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Develop Your Story and Characters With Open-ended Questions

Let’s say you’re writing a story with a protagonist named John. He’s a frustrated golfer with a short temper. In one scene, John throws his golf cap on the living room floor and stomps on it. His wife observes John's actions and asks him a question.

Which of these questions gives you more opportunity to show your readers John’s personality?

      “So,” his wife asked, “Did you have a good round?”


      “So,” his wife asked, “How did your round go?”

The second is more appealing because it opens up the scene, and the character, for more development. After the first question, John is likely to answer “yes” or “no” and the conversation might end there. But after the second John is more-or-less obliged to explain what happened. That's called an open-ended question.

Admittedly, the second question could be considered snarky. She knows John’s upset and almost seems to be baiting him. But that’s good! Maybe then John responds in an equally snarky way. He might refuse to answer, or perhaps he snarls at his wife. (How do you think my round went!”) Or maybe instead he shows himself to be above snarkiness. He might take a deep breath and calmly tell his wife how he hit three golf balls in the water.

Either way, your readers get a better idea of who John is. Furthermore, you have a wider number of choices about where the passage goes from there. That’s what open-ended questions are all about—choice and opportunity.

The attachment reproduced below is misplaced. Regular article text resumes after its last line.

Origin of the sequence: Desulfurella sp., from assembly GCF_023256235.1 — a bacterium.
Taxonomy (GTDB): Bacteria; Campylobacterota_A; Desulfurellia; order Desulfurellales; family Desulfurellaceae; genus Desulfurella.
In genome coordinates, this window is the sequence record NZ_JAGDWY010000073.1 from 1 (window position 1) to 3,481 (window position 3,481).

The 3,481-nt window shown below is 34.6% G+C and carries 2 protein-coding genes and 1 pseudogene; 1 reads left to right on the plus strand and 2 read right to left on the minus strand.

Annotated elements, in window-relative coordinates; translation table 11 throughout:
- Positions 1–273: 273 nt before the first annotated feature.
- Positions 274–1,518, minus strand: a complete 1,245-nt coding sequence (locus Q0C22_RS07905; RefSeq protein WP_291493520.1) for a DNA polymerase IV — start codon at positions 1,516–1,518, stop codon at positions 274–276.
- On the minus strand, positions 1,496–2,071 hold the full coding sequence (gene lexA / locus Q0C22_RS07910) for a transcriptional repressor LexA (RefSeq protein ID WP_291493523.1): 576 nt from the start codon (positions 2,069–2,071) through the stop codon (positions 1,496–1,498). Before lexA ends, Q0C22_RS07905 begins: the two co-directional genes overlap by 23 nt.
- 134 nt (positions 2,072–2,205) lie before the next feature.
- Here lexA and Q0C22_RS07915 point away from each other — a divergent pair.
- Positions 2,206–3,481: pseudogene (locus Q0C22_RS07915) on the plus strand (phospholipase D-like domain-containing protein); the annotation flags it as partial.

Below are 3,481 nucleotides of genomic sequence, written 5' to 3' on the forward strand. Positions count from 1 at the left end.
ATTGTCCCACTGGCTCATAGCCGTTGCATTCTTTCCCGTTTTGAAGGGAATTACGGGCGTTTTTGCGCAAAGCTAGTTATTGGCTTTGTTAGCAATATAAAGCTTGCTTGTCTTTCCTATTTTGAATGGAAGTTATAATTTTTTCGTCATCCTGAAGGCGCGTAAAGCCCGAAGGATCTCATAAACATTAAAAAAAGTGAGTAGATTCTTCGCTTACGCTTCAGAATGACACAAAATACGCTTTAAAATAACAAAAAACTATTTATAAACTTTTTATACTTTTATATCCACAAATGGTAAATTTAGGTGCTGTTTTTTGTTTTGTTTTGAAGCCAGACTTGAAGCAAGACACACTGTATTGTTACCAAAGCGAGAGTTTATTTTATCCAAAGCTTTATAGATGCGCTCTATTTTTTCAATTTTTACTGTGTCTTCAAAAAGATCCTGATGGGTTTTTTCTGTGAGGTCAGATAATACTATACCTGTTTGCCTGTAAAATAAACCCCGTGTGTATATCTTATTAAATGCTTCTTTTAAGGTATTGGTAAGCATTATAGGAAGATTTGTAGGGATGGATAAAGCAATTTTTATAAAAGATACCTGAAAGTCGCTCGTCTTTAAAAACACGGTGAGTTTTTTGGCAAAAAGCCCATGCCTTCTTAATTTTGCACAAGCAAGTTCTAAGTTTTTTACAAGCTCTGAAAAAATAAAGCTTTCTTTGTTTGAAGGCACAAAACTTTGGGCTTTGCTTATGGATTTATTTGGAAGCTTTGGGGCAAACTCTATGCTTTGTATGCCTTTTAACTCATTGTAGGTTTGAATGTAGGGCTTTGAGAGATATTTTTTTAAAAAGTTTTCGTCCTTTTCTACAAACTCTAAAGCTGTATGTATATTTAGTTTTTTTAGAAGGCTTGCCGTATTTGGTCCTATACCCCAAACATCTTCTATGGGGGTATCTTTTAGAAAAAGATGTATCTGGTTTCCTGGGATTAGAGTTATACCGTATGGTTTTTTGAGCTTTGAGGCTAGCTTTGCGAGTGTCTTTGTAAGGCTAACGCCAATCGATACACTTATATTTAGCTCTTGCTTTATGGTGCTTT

Now that we’ve seen the wisdom of using open-ended questions, let’s look at some specifics of how to do so.

First, just to be sure we’re on the same page, let’s define our terms. Questions that elicit one-word, or at least brief, responses are called close-ended. In contrast, open-ended questions require a character to respond with an explanation or elucidation.

Open-ended questions may require a bit more thinking to develop, but they’re well worth the work.

These words may be used to ask open-ended questions: explain, describe, how, or why. The following questions also work: What do you plan to do? How will you? What do you feel? and How did you? These examples are far short of an exhaustive list, of course.

You can almost always reword a close-ended question into an open-ended one. Try it with these two questions that your characters might ask:

1. “Did you enjoy the concert?”

2. “Are you thinking about marrying Bill?”

Possible answers:

1. This is an easy change. “How did you enjoy the concert?”

2. This one’s a little tougher. “What are your thoughts about marrying Bill?” works.

You can’t use open-ended questions every time. Sometimes they simply don’t work. But even if you can’t, many times you can follow a close-ended question with an open-ended one, like this:

      “Where did you go to college?”

There’s no practical way to make that question open-ended. But it’s easy to follow up with an open-ended question: “How did you like it?”

Open-ended questions showcase your characters’ personalities and give you more latitude in developing your story. Use them whenever you can.

Written by Readers’ Favorite Reviewer Joe Wisinski